The present study demonstrates that only very few patients were offered a risk assessment according to national recommendations. We cannot fully exclude that some patients were actually asked the four recommended questions, but that this was just not documented in the record. However, the fact that only 2.8% of the patients were referred for further evaluation points to a true lack of sufficient risk assessment. This is unfortunate, especially because Cochrane reviews have concluded that multifactorial interventions can reduce the rate of falls in hospitals and in a community setting. However, before intervention can be initiated, identification of high-risk patients is necessary. A possible explanation for the lack of adherence to guidelines is that health professionals do not have sufficient knowledge of the current recommendations. To resolve this problem, more education of the health professionals in the emergency department is needed. Furthermore, instruments that support referral for further diagnostic evaluation in outpatient services could be developed. The emergency department could, for instance, have a printed formula with an algorithm containing a checklist with the four questions and possible clinical pathways when one or more questions were answered affirmatively. In 2013, the National Institute for Health and Care Excellence published guidelines for assessment and prevention of falls in older people. Much like the Danish recommendations, these guidelines state that older people who present for medical attention due to a fall, report recurrent falls in the past year, or demonstrate abnormalities of gait and/or balance should be offered a multifactorial falls risk assessment [13].

The prevalence of comorbidity was high with 63.4% of the patients having one or more comorbidities. This is in accordance with other studies showing that occurrence of falls is associated with frailty [10]. This also means that if fall risk assessment is properly conducted, it may help identify other aspects of frailty as well. Data on comorbidity were extracted retrospectively from medical records and we cannot totally exclude that we may have missed some diagnoses. However, all existing electronical patient records were scrutinized for diagnoses, which meant that we had information from more than ten years leading up to the index fall.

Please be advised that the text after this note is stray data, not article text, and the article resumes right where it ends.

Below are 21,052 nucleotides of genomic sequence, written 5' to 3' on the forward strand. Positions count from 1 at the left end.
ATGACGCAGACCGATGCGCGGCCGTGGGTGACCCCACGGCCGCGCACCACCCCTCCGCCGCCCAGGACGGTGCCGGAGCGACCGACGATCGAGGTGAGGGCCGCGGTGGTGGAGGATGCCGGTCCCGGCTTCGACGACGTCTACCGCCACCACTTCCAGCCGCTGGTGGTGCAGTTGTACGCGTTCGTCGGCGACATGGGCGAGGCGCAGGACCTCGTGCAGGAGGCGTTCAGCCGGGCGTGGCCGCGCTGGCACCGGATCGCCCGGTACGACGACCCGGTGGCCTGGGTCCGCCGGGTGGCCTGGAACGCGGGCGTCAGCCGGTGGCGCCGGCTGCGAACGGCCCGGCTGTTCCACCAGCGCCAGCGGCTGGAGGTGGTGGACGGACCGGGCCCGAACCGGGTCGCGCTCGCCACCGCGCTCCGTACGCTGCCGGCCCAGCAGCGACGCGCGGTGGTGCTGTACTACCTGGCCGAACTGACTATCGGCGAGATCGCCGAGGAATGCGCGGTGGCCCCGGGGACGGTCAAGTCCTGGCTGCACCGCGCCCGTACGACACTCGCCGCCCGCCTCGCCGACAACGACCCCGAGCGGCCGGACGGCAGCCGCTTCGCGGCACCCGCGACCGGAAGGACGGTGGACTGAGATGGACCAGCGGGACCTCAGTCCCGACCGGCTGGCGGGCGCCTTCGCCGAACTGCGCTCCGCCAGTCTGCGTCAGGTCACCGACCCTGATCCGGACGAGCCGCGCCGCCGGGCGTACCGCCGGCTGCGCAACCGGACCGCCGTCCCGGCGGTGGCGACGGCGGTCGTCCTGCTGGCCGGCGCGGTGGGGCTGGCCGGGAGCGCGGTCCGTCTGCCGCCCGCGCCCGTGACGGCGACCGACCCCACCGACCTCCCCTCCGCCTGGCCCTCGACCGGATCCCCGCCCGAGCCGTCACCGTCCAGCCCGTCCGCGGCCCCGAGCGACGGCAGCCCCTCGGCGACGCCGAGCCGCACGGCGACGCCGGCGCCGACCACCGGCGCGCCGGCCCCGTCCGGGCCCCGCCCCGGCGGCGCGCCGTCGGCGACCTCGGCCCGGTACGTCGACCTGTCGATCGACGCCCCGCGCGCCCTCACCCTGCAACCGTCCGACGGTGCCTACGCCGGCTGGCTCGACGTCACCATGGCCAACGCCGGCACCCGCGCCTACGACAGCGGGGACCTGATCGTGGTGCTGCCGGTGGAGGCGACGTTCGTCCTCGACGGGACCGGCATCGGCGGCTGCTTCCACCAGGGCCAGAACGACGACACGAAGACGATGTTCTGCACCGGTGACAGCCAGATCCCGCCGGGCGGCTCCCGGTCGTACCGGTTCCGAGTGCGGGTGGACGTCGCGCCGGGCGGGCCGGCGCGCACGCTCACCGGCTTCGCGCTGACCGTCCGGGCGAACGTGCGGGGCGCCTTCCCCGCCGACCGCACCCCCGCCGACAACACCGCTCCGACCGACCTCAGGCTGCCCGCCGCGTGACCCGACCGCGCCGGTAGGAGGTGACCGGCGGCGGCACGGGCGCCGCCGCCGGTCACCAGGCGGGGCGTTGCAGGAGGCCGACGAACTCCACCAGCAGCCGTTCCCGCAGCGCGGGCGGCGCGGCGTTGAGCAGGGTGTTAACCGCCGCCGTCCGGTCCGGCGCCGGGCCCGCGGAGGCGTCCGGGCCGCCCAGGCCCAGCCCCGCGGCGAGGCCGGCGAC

The NFH and the SH were chosen because researchers working there planned the study. The hospitals both cover mostly rural areas; and with respect to socioeconomic conditions they are clearly, but not extremely different. We therefore found it interesting to study if there would be any difference in the characteristics of falls patients in these two rural areas, because if we could identify differences, they could be due to differences in socioeconomic conditions rather than to differences in degree of urbanization.

We found that patients in the NFH were younger, had a higher fracture rate and a significantly higher prevalence of heart failure, and we also observed a trend towards a higher prevalence of chronic obstructive lung disease compared with patients in the SH. We cannot exclude that this may partly be due to differences in the patients’ propensity to go to a hospital after a fall, i.e. that people in the NFH area were more likely to go to hospital than people in the SH area. However, the fact that patients in the NFH also had higher fracture rates indicates that there may be at least some other reasons than a difference in propensity to go to the hospital. The fact that the expected mean living age in the area covered by the NFH is lower than that of the SH may partly explain the younger age of the fall patients in the NFH. Since death is the ultimate loss of function, it would be expected that persons with a lower expected length of living would experience loss of function, i.e. loss of the ability to walk safely, at a lower age. Another Danish study from 2003 reported an increased incidence rate of falls in women after the age of 50 years. After the age of 70 years, the incidence of falls increased exponentially. Therefore, the authors recommended that fall-prevention programmes be directed towards the population aged 70 years and older [2]. However, our study indicates that this recommendation should be judged in the context of socioeconomic factors that may influence the risk of falls in a given population.

Strengths and limitations

The main strength of this study is that we had medical records with detailed clinical information about the patients who visited the emergency departments, and therefore had valid information about the prevalence of falls leading to ED contacts, which allowed us to compare characteristics of fall patients in different socioeconomic areas. The main limitations are those inherent to retrospective studies since only information already collected due to clinical needs was available. Furthermore, the numbers of included fall patients from the areas compared are small, which may lead to underestimation of differences in demographic characteristics and comorbidities. The socioeconomic situation of the areas compared is characterized only by mean income in the whole population and expected mean living age. More detailed information, for instance on educational level and income among persons at risk (> 50 years), was not available.

CONCLUSIONS


Judged by information from electronic patient records, only few fall patients were screened according to DHA recommendations. ED staff´s adherence to guidelines concerning fall risk assessment is poor. Socioeconomic conditions may influence the prevalence of falls and the characteristics of fall patients, indicating that a higher risk of frailty is present in a socioeconomically deprived area.

Correspondence: Marie Lillevang-Johansen. E-mail: marielillevang@gmail.com

Accepted: 1 September 2017

Conflicts of interest: Disclosure forms provided by the authors are available with the full text of this article at www.danmedj.dk

LITERATURE